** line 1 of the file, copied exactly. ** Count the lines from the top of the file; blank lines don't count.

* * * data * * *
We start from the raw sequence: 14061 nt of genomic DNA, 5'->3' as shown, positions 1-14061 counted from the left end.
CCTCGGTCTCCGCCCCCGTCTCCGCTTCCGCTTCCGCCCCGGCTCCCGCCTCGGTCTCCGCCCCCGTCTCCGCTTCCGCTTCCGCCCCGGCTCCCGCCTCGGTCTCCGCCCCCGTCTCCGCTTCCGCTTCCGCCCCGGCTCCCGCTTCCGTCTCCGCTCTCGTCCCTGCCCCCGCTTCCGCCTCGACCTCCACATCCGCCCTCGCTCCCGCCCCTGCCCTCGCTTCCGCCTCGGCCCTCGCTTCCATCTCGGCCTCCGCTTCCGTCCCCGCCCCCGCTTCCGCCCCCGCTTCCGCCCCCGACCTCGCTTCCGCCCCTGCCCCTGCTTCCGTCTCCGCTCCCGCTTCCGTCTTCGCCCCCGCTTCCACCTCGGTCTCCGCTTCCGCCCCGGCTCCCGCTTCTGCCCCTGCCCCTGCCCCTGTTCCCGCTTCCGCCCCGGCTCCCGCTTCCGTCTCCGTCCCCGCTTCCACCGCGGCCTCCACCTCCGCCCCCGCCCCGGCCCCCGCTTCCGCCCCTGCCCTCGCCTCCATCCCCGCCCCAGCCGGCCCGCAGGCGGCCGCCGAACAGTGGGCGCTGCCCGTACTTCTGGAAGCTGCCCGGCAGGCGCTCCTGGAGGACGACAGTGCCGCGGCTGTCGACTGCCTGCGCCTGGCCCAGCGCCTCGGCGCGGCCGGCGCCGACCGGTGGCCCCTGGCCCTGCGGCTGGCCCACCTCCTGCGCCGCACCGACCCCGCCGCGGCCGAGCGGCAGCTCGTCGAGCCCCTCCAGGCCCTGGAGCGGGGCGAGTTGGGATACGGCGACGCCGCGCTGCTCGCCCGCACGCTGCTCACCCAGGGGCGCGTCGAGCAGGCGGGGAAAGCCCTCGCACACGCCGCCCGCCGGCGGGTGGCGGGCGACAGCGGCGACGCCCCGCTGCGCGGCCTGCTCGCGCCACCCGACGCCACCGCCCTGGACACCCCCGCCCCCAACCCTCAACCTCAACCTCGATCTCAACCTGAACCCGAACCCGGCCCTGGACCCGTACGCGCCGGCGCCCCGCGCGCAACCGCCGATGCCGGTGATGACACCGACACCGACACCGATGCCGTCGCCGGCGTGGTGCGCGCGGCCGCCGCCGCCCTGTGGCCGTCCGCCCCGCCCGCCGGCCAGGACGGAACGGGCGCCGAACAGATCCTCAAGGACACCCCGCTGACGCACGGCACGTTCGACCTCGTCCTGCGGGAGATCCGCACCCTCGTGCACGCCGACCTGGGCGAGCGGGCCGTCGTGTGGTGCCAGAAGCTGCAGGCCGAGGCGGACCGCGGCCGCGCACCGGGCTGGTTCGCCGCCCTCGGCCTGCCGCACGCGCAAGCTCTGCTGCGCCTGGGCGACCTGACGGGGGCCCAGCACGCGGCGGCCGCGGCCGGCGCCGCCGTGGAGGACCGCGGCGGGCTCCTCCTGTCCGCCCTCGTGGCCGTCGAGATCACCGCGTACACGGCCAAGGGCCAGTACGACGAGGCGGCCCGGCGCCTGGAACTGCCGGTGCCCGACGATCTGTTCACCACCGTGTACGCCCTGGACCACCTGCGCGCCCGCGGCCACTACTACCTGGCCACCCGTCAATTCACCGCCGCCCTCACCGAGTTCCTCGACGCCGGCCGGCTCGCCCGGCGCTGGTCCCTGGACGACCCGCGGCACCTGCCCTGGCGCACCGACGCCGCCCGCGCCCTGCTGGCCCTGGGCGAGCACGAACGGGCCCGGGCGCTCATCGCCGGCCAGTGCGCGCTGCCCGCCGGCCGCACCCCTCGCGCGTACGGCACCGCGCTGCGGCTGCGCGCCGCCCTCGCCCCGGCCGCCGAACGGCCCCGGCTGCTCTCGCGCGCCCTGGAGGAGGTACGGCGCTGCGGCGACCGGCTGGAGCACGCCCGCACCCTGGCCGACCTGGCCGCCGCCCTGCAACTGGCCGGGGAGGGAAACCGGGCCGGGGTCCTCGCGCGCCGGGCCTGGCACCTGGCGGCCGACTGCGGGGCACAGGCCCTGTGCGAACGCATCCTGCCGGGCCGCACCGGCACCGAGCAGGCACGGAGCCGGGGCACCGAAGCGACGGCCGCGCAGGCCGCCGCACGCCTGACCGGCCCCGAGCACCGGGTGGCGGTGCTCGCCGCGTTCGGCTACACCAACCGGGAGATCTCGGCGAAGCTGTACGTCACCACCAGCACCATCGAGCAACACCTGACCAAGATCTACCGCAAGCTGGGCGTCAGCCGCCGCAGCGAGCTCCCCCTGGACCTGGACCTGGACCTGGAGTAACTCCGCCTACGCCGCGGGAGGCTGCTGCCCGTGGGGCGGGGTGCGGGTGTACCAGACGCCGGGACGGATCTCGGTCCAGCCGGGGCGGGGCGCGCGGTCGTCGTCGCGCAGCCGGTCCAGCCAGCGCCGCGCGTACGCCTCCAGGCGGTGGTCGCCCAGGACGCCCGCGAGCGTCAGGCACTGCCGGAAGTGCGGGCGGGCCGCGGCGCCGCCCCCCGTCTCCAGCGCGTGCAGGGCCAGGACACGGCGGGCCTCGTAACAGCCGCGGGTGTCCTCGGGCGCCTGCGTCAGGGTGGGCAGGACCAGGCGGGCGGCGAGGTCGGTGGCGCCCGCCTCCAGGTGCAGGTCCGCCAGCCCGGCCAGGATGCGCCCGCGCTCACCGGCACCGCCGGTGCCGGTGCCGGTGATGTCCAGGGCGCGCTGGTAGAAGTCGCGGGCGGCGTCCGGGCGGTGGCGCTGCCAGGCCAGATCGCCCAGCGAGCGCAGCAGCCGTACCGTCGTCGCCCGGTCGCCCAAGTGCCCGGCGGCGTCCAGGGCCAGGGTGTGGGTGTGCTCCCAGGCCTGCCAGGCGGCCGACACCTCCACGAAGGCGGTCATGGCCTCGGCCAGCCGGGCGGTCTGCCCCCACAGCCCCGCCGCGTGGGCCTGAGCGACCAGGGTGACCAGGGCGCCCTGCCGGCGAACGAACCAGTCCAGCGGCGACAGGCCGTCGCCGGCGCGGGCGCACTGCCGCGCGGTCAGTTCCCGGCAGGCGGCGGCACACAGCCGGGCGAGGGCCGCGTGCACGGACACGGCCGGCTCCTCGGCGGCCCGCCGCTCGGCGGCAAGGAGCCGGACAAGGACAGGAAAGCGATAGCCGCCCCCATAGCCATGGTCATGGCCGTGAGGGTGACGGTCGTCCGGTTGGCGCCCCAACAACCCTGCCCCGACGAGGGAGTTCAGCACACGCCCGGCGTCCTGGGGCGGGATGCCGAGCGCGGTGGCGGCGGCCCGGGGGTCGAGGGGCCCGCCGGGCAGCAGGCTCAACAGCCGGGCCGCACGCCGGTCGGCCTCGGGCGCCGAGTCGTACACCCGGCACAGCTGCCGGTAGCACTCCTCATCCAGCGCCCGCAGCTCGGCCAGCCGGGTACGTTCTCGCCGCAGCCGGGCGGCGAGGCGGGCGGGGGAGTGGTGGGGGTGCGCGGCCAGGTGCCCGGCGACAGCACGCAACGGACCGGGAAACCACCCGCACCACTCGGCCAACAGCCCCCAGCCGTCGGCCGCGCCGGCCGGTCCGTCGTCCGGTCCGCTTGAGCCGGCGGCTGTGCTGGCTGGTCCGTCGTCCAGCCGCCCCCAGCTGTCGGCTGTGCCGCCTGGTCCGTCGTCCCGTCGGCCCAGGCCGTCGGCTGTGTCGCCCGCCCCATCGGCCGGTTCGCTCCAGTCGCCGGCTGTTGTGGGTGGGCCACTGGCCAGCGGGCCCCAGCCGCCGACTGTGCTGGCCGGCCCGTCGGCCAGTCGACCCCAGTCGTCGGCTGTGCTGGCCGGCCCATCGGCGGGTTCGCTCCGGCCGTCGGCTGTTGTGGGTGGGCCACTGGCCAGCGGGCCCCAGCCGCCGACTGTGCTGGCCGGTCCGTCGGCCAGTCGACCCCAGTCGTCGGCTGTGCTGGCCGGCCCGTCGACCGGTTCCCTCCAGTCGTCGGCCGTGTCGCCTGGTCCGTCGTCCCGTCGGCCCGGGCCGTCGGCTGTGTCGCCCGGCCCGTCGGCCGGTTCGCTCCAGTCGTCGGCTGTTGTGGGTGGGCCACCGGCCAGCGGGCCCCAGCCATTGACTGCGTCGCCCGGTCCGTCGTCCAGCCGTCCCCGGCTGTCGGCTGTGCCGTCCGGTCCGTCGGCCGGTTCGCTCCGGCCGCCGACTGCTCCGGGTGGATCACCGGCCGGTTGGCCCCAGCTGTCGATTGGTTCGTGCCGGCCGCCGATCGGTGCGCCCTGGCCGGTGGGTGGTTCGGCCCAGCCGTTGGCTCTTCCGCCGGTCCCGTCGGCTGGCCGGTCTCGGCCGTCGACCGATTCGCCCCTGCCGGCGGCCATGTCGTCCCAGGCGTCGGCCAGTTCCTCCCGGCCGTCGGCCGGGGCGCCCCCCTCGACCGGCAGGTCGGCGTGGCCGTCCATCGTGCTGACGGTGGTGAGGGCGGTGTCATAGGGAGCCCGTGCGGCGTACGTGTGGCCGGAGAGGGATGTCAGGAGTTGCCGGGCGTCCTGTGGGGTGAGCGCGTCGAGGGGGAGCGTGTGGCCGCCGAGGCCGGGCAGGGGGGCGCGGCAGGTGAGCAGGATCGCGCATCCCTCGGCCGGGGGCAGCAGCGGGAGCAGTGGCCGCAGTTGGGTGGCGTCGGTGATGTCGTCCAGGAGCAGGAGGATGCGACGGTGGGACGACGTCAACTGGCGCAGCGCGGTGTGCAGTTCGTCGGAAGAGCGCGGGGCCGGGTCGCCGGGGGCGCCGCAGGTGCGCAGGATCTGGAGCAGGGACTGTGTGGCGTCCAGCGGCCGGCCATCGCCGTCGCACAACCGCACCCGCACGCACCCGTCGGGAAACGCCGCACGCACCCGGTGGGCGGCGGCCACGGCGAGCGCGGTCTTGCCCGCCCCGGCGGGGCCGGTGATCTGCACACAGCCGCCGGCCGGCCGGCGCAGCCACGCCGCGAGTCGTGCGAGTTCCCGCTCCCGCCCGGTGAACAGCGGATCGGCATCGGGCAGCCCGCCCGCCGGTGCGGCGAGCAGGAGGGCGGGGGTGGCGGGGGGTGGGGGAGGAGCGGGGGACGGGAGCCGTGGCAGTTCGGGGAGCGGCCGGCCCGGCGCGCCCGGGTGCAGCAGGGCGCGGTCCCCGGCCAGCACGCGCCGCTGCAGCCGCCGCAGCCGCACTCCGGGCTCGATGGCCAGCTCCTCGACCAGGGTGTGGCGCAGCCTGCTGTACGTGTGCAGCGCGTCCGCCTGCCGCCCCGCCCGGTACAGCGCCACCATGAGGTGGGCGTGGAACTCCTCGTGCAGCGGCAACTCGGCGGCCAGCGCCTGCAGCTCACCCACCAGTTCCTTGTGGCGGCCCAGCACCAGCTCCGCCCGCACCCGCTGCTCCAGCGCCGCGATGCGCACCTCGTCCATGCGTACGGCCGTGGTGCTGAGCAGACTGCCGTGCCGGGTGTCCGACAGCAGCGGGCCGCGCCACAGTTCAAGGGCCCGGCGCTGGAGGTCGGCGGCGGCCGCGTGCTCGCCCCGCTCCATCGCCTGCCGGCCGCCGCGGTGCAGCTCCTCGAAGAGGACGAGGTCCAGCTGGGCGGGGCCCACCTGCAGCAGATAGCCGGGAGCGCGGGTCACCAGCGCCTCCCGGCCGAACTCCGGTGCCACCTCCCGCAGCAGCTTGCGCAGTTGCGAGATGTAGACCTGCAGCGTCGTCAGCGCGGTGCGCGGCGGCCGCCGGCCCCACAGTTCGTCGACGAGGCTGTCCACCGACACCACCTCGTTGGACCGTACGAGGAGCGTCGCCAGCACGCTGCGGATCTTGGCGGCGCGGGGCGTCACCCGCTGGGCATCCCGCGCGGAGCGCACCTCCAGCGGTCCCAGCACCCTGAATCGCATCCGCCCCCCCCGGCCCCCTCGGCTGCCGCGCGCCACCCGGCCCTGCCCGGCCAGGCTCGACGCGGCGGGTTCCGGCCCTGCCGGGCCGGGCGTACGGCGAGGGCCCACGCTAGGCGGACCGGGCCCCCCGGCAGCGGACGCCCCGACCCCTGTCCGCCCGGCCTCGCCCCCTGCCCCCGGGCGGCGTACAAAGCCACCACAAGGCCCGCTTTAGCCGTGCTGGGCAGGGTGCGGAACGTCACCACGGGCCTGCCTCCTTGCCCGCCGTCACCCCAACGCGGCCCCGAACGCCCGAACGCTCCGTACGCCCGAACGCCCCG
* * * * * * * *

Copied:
We start from the raw sequence: 14061 nt of genomic DNA, 5'->3' as shown, positions 1-14061 counted from the left end.